Forecasting violent behaviors for schizophrenic outpatients using their disease insights

Development of a binary logistic regression model and a support vector model

Huey-Ming Tzeng, Yih Lon Lin, Jer Guang Hsieh

Research output: Contribution to journalArticle

5 Citations (Scopus)

Abstract

This study explored the predictive value of disease insight for violent behavior for a group of Taiwanese schizophrenic outpatients over a one-year period. The Schedule of Assessment of Insight in Psychosis and its expanded version were used to provide a baseline insight score for sixty-three schizophrenic outpatients considered to be in remission or to have minimal psychopathology. A psychiatrist reassessed subjects at the end of the period to determine the predictive value of initial insight rating on the presence of violent behaviors. The binary logistic regression model was built first, which could explain 65.2 percent of the variance of patients' violent behavior tendency. Then, a support vector machine (SVM) was developed. After the training with cross validation, no misclassifications were found in the training data, and the average percentage of misclassification for the testing data was 23.8 percent, resulting in a 76.2 percent predictive power. These findings showed that SVM is more robust than a binary logistic regression model due to the good learning capability of an SVM for the nonlinear dependency between the input and output (also called outcome) variables. This SVM might help to build an early-warning and advisory system guiding the medical care of schizophrenic patients living in the community.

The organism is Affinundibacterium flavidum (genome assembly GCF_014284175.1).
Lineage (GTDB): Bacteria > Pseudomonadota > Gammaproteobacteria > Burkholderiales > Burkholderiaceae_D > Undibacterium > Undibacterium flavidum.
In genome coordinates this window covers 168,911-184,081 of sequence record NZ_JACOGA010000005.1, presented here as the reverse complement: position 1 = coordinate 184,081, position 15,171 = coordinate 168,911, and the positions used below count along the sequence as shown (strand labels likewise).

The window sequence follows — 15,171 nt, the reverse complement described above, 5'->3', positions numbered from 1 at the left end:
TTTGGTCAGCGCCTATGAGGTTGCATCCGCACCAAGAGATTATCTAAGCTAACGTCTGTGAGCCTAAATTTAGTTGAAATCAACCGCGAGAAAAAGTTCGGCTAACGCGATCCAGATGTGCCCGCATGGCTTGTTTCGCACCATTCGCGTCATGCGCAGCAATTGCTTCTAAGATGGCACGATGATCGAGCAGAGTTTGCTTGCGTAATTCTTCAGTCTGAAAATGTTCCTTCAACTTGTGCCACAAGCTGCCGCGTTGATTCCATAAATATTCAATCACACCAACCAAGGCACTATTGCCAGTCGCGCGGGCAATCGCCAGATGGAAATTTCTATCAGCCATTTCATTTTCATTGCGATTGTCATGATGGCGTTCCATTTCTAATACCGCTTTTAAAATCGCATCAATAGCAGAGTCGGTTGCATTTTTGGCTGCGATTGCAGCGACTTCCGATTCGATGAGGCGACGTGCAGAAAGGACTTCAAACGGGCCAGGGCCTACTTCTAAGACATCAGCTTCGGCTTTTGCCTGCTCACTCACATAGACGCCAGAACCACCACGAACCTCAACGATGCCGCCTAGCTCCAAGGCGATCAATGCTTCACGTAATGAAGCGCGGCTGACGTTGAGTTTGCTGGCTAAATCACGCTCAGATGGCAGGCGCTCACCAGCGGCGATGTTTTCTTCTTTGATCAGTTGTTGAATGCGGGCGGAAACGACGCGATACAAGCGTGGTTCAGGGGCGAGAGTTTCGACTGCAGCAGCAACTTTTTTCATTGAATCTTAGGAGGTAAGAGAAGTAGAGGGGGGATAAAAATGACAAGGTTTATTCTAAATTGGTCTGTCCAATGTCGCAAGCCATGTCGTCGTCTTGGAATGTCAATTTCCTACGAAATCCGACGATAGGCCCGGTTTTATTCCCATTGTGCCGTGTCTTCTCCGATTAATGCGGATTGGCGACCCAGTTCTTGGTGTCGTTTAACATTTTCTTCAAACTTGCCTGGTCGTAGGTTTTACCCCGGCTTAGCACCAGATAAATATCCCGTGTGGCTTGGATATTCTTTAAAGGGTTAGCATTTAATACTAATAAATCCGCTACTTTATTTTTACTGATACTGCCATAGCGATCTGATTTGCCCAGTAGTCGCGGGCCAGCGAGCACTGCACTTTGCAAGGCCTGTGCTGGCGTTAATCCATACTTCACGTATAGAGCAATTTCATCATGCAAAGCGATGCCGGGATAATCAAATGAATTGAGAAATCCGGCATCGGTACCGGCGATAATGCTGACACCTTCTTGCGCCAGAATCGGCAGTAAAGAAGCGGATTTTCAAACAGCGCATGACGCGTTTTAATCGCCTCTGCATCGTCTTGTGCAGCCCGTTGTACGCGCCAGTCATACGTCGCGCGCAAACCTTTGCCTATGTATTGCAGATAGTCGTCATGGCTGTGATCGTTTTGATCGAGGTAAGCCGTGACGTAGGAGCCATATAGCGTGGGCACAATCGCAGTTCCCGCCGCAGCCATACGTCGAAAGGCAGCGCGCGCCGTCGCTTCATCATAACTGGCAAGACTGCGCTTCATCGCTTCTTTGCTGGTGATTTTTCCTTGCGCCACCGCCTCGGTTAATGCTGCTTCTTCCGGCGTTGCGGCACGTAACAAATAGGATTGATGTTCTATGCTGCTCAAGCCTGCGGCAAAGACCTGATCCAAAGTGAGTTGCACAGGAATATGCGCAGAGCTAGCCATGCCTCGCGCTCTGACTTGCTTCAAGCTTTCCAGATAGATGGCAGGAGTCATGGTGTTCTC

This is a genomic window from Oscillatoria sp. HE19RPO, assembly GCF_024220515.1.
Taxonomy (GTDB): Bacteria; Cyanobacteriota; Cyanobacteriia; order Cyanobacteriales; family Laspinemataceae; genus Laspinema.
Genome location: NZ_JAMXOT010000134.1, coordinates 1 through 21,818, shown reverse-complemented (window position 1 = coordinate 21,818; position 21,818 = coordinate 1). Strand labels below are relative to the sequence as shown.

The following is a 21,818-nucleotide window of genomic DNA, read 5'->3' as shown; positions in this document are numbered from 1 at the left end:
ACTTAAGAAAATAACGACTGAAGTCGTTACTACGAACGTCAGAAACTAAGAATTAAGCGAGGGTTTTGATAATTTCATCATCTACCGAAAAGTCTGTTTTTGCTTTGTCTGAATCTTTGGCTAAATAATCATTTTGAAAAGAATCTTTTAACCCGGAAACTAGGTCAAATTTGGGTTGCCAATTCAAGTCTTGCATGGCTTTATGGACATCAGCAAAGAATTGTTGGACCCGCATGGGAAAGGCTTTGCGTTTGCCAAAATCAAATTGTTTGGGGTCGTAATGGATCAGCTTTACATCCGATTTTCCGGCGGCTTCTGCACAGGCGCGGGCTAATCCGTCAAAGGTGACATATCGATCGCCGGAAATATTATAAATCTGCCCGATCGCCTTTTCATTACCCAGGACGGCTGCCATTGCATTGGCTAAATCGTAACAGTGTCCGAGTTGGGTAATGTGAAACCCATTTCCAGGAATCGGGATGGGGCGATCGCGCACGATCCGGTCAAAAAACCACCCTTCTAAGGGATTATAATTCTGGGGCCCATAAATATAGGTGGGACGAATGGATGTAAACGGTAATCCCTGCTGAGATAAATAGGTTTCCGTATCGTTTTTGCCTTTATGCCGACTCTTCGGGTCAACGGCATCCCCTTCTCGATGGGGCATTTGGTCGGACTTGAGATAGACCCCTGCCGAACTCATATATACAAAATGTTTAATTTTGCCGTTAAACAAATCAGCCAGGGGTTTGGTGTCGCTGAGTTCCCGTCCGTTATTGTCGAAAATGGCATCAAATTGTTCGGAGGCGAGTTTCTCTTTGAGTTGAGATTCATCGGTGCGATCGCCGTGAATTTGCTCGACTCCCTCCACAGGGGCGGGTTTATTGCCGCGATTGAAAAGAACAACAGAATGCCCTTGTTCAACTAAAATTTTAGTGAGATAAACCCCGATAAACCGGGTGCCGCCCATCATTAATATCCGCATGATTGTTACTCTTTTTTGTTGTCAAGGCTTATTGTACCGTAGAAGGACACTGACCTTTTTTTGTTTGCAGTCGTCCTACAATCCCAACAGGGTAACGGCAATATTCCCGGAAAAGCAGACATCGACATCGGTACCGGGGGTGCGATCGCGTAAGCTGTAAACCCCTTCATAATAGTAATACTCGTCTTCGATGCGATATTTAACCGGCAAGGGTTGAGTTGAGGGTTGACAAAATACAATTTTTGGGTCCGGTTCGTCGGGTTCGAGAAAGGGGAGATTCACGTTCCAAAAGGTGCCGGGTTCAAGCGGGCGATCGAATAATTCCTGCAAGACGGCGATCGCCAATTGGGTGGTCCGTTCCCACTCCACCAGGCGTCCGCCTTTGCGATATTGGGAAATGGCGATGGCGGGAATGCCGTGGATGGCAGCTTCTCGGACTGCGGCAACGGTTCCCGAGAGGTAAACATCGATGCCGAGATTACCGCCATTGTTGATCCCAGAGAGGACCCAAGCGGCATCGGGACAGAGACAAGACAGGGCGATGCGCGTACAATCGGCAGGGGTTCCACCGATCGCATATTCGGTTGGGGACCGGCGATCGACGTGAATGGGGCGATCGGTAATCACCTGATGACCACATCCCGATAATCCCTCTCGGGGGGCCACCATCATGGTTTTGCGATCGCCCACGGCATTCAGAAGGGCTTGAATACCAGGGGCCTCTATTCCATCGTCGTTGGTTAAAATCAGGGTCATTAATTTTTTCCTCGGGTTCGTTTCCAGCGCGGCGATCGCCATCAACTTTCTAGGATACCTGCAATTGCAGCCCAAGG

Original languageEnglish (US)
Pages (from-to)17-31
Number of pages15
JournalInternational Journal of Mental Health
Volume33
Issue number2
StatePublished - Jun 1 2004
Externally publishedYes

Fingerprint

Outpatients
Logistic Models
Psychopathology
Psychotic Disorders
Psychiatry
Patient Care
Appointments and Schedules
Learning
Support Vector Machine

ASJC Scopus subject areas

  • Health Policy
  • Public Health, Environmental and Occupational Health
  • Psychiatry and Mental health

Cite this

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